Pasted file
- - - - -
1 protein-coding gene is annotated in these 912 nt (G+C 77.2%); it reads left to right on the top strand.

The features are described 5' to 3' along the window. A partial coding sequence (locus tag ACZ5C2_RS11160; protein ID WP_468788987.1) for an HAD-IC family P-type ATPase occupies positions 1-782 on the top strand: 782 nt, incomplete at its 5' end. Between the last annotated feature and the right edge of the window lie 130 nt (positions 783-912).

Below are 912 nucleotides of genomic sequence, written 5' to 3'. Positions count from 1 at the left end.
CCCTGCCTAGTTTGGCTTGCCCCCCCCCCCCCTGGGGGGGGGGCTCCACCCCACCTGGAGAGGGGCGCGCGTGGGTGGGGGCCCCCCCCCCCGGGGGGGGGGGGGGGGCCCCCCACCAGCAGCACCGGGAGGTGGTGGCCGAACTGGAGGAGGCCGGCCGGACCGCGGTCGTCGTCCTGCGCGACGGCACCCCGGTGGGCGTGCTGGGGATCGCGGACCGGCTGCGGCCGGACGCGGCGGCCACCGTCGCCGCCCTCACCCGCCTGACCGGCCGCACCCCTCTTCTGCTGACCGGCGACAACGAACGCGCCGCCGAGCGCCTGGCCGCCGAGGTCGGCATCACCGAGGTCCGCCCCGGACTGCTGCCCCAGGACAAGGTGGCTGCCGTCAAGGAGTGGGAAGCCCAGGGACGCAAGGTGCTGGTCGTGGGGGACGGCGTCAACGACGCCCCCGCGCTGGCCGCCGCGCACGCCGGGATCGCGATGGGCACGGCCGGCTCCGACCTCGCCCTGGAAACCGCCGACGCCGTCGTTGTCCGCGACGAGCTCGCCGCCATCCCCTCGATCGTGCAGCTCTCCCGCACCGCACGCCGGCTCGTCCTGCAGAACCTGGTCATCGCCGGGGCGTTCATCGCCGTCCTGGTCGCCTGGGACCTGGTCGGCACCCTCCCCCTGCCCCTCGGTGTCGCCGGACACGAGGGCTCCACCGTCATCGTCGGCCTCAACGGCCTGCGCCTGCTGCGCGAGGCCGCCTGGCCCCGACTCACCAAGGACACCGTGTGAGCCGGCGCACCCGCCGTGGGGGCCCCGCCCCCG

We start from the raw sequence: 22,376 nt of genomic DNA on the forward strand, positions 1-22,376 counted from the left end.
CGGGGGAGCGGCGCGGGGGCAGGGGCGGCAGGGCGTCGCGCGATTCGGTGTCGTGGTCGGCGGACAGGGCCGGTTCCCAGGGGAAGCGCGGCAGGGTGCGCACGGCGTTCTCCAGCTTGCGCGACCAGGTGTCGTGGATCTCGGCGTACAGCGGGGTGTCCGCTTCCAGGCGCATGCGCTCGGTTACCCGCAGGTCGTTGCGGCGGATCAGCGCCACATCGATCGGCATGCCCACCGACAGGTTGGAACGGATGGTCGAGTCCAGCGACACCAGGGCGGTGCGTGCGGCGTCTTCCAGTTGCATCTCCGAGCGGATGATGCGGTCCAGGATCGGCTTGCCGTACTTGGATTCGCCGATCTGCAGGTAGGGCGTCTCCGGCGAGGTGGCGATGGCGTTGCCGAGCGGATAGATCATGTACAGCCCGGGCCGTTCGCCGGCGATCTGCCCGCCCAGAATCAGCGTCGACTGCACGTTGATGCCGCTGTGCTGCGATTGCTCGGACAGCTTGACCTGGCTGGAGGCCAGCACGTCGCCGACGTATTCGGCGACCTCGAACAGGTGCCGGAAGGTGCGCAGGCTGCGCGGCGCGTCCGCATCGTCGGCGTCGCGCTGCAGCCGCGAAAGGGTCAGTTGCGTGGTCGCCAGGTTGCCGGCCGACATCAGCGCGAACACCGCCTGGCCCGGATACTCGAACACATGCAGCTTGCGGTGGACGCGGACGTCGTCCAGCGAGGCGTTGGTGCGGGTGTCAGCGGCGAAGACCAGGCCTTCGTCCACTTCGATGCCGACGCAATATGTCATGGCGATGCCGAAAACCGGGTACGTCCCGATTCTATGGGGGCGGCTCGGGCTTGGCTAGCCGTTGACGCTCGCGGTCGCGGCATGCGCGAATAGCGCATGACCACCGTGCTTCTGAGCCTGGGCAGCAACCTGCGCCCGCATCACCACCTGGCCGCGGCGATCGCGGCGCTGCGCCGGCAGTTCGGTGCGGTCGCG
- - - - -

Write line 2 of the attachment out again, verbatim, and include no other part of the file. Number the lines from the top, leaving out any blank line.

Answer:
The features are described 5' to 3' along the window. A partial coding sequence (locus tag ACZ5C2_RS11160; protein ID WP_468788987.1) for an HAD-IC family P-type ATPase occupies positions 1-782 on the top strand: 782 nt, incomplete at its 5' end. Between the last annotated feature and the right edge of the window lie 130 nt (positions 783-912).